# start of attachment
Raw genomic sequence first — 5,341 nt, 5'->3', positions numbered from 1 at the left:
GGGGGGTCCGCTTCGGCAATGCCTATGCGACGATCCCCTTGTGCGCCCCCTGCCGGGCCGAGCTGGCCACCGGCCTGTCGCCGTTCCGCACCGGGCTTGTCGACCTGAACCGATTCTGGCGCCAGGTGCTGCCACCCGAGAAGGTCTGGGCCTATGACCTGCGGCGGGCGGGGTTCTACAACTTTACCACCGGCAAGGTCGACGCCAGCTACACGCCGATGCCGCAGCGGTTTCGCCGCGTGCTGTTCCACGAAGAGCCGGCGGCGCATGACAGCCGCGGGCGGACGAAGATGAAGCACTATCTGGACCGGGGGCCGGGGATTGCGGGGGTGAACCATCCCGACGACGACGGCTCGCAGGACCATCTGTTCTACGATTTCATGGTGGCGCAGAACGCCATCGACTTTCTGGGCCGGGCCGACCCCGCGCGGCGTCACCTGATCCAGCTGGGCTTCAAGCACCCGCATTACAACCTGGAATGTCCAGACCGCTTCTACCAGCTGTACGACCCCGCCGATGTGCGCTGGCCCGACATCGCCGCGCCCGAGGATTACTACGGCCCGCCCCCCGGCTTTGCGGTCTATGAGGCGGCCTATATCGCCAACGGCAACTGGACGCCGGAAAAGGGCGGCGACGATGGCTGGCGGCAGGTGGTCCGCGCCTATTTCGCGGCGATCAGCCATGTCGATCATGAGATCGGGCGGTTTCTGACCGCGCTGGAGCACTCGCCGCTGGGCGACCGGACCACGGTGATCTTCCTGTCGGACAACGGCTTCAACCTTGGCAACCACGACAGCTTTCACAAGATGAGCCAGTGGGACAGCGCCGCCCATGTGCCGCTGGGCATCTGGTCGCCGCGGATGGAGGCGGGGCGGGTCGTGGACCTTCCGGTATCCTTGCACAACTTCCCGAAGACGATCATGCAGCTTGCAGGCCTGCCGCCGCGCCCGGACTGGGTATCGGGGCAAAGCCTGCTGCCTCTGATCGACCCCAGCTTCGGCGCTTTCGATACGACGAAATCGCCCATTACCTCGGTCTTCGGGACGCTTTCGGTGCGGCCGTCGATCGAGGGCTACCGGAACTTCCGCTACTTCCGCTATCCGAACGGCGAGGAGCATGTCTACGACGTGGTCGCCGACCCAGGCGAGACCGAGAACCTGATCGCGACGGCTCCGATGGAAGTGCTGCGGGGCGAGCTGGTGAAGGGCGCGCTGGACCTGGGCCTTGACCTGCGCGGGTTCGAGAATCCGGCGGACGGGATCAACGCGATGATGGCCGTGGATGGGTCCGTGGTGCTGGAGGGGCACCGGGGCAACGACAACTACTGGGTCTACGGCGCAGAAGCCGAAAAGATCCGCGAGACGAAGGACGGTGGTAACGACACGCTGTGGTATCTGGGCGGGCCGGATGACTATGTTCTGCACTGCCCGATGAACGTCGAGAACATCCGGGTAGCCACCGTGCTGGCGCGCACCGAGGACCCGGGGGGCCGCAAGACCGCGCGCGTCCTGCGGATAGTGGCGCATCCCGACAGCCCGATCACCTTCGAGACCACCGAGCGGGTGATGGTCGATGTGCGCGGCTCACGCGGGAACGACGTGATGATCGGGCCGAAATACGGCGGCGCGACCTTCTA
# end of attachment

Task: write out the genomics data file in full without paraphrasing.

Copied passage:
Raw genomic sequence first — 5,341 nt, 5'->3', positions numbered from 1 at the left:
GGGGGGTCCGCTTCGGCAATGCCTATGCGACGATCCCCTTGTGCGCCCCCTGCCGGGCCGAGCTGGCCACCGGCCTGTCGCCGTTCCGCACCGGGCTTGTCGACCTGAACCGATTCTGGCGCCAGGTGCTGCCACCCGAGAAGGTCTGGGCCTATGACCTGCGGCGGGCGGGGTTCTACAACTTTACCACCGGCAAGGTCGACGCCAGCTACACGCCGATGCCGCAGCGGTTTCGCCGCGTGCTGTTCCACGAAGAGCCGGCGGCGCATGACAGCCGCGGGCGGACGAAGATGAAGCACTATCTGGACCGGGGGCCGGGGATTGCGGGGGTGAACCATCCCGACGACGACGGCTCGCAGGACCATCTGTTCTACGATTTCATGGTGGCGCAGAACGCCATCGACTTTCTGGGCCGGGCCGACCCCGCGCGGCGTCACCTGATCCAGCTGGGCTTCAAGCACCCGCATTACAACCTGGAATGTCCAGACCGCTTCTACCAGCTGTACGACCCCGCCGATGTGCGCTGGCCCGACATCGCCGCGCCCGAGGATTACTACGGCCCGCCCCCCGGCTTTGCGGTCTATGAGGCGGCCTATATCGCCAACGGCAACTGGACGCCGGAAAAGGGCGGCGACGATGGCTGGCGGCAGGTGGTCCGCGCCTATTTCGCGGCGATCAGCCATGTCGATCATGAGATCGGGCGGTTTCTGACCGCGCTGGAGCACTCGCCGCTGGGCGACCGGACCACGGTGATCTTCCTGTCGGACAACGGCTTCAACCTTGGCAACCACGACAGCTTTCACAAGATGAGCCAGTGGGACAGCGCCGCCCATGTGCCGCTGGGCATCTGGTCGCCGCGGATGGAGGCGGGGCGGGTCGTGGACCTTCCGGTATCCTTGCACAACTTCCCGAAGACGATCATGCAGCTTGCAGGCCTGCCGCCGCGCCCGGACTGGGTATCGGGGCAAAGCCTGCTGCCTCTGATCGACCCCAGCTTCGGCGCTTTCGATACGACGAAATCGCCCATTACCTCGGTCTTCGGGACGCTTTCGGTGCGGCCGTCGATCGAGGGCTACCGGAACTTCCGCTACTTCCGCTATCCGAACGGCGAGGAGCATGTCTACGACGTGGTCGCCGACCCAGGCGAGACCGAGAACCTGATCGCGACGGCTCCGATGGAAGTGCTGCGGGGCGAGCTGGTGAAGGGCGCGCTGGACCTGGGCCTTGACCTGCGCGGGTTCGAGAATCCGGCGGACGGGATCAACGCGATGATGGCCGTGGATGGGTCCGTGGTGCTGGAGGGGCACCGGGGCAACGACAACTACTGGGTCTACGGCGCAGAAGCCGAAAAGATCCGCGAGACGAAGGACGGTGGTAACGACACGCTGTGGTATCTGGGCGGGCCGGATGACTATGTTCTGCACTGCCCGATGAACGTCGAGAACATCCGGGTAGCCACCGTGCTGGCGCGCACCGAGGACCCGGGGGGCCGCAAGACCGCGCGCGTCCTGCGGATAGTGGCGCATCCCGACAGCCCGATCACCTTCGAGACCACCGAGCGGGTGATGGTCGATGTGCGCGGCTCACGCGGGAACGACGTGATGATCGGGCCGAAATACGGCGGCGCGACCTTCTA